4. As a Man Thinketh, by James Allen
A super short book that is extremely motivating. The basic thesis of this book is that since man is in charge of his thoughts, he is in complete control of his life. To change your circumstances, you must be willing to change yourself. The way to change yourself is to change your thoughts and have a central purpose in life. After all, "how insignificant mere money seeking looks in comparison to a serene life."
"Humanity surges with uncontrolled passion, is tumultuous with ungoverned grief, is blown about by anxiety and doubt only the wise man, only he whose thoughts are controlled and purified, makes the winds and the storms of the soul obey him."
5. The Life You Can Save, by Peter Singer
Is it wrong to own a yacht, given that six hundred thousand African children die every year from preventable illness? What is our moral obligation to strangers? Do we have any at all? This book asks all of these questions, and then promptly answers them. It seems clear that if one is to subscribe to utilitarianism, one should donate a large portion of their annual income to fighting poverty. Right now I see moral relativism as the only viable competitor, and, as Peter says, that is "a position that many find attractive only until they are faced with someone who is doing something really, really wrong." Not only should people donate, they should put their money to use where it can be most effective, which is not in America. The median cost of saving a life in the United States is 2.2 million. In Africa, it is between $200 and $2,000. Spending your dollars on buying books for the local library is noble, but it is a terrible misallocation of resources if your goal is to reduce the pain and suffering in the world. Overall, this book has strengthened my resolve to allocate much more of my life towards helping others, and as usual with these kind of books it would be pretty impossible to live my life the same way after reading this.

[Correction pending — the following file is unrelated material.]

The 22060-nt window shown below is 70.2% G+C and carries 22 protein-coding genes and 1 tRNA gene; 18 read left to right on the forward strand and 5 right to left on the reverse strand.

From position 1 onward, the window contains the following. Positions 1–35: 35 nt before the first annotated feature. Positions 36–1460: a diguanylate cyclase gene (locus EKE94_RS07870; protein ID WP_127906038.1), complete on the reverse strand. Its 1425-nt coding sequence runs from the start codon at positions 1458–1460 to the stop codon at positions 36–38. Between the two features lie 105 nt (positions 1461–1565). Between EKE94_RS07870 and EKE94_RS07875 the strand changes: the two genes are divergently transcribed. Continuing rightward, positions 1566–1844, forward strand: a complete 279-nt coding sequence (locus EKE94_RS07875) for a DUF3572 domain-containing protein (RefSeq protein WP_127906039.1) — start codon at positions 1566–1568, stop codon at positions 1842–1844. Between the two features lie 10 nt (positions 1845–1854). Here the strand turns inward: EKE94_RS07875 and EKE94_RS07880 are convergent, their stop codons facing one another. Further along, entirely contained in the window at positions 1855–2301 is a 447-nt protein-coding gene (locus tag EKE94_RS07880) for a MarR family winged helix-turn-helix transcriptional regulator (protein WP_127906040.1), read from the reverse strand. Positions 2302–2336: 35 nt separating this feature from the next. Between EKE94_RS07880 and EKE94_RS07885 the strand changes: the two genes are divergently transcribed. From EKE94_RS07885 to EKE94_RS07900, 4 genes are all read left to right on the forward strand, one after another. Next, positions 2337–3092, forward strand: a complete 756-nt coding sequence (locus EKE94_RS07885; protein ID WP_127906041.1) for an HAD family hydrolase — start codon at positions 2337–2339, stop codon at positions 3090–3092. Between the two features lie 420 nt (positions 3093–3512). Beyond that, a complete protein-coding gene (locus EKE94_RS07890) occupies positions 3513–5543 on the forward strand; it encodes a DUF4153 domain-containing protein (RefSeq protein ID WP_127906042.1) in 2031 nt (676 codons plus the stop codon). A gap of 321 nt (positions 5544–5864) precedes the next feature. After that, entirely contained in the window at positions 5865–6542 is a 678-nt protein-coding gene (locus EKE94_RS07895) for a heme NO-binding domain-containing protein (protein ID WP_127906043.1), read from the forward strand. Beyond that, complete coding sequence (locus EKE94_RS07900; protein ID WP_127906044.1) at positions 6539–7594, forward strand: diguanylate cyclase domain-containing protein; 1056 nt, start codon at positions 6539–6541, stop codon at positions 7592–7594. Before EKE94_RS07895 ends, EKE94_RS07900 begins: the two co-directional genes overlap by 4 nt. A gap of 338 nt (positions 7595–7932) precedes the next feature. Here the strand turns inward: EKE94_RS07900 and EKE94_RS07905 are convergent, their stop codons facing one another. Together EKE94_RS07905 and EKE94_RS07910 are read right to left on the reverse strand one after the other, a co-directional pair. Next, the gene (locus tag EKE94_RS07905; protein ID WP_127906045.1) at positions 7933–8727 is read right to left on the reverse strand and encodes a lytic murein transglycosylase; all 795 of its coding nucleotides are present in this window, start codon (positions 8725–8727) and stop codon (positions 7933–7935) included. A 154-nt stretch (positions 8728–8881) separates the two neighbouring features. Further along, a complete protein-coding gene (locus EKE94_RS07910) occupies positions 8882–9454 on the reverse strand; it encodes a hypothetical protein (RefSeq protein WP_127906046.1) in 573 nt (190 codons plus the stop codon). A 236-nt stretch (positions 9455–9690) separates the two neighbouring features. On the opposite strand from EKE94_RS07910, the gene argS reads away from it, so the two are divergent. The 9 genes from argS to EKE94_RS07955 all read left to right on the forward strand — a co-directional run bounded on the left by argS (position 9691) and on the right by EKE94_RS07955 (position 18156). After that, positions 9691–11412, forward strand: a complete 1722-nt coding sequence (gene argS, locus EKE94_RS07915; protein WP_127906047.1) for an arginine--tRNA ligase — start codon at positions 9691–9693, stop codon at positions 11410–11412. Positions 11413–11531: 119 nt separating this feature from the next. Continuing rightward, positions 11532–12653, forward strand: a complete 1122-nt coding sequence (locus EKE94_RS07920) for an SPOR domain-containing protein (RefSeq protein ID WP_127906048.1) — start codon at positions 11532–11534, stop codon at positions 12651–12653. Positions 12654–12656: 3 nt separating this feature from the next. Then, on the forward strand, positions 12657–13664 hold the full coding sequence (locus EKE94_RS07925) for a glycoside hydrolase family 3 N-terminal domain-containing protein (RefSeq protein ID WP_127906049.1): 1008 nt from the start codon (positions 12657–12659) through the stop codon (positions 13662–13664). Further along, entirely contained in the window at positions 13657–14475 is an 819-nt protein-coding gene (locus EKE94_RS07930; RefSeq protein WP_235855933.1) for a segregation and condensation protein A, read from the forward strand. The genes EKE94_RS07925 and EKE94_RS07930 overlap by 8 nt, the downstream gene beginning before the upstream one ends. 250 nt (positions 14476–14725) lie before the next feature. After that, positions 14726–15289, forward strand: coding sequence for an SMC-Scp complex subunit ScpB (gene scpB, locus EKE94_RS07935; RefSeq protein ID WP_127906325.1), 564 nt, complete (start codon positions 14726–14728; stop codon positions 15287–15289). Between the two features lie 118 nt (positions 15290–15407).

6. Strangers Drowning, by Larissa MacFarquhar
Larissa is clearly one of the most talented writers I have ever come across, and this book is definitely one of the best books I've read. The structure of this book is very unique, and from a less talented writer, this book would be an incoherent hodgepodge of stories and ideas. In summary, this book chronicles the lives of various "do-gooders" and provides commentary on the ideas surrounding a life built around extreme altruism. Do-gooders are people who understand "that the world is filled with misery, and that most people don't really notice or care, and that, try as they might, they cannot do much about either of those things." Still, do-gooders devote their lives to helping strangers, at significant cost to themselves and the people around them. This book is filled with the stories of such people, and the stories are quite profound. At this point in my life, I am contemplating a lot of different decisions in regards to helping others, and each decision would take me down a very different path. This book chronicles the various paths that others took, and I believe I've learned an incredible amount from each story. Thanks for saving me lots of time Larissa!